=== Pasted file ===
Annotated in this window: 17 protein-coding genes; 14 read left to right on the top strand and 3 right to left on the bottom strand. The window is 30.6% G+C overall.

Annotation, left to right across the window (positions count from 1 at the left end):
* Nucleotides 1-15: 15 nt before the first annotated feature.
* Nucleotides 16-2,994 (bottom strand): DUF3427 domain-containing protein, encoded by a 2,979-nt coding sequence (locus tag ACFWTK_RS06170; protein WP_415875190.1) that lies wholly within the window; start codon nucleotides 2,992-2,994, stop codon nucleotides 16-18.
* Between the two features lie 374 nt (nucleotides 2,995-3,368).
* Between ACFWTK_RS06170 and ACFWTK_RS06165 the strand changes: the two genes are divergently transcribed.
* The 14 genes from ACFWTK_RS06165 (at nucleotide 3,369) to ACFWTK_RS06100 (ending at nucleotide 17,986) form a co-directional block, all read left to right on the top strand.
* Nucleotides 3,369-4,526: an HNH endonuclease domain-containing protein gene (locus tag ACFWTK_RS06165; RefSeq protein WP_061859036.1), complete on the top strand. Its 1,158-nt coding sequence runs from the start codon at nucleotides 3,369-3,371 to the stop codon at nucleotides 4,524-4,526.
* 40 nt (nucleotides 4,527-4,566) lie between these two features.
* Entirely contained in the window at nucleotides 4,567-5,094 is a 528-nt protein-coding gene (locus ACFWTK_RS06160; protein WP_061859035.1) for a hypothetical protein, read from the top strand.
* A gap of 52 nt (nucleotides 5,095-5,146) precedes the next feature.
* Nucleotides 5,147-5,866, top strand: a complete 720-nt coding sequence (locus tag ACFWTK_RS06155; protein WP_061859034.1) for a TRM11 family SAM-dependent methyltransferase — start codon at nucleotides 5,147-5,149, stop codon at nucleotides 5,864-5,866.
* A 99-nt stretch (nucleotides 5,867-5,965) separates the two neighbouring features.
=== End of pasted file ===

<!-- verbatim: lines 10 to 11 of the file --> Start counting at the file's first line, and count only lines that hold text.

* Entirely contained in the window at nucleotides 4,567-5,094 is a 528-nt protein-coding gene (locus ACFWTK_RS06160; protein WP_061859035.1) for a hypothetical protein, read from the top strand.
* A gap of 52 nt (nucleotides 5,095-5,146) precedes the next feature.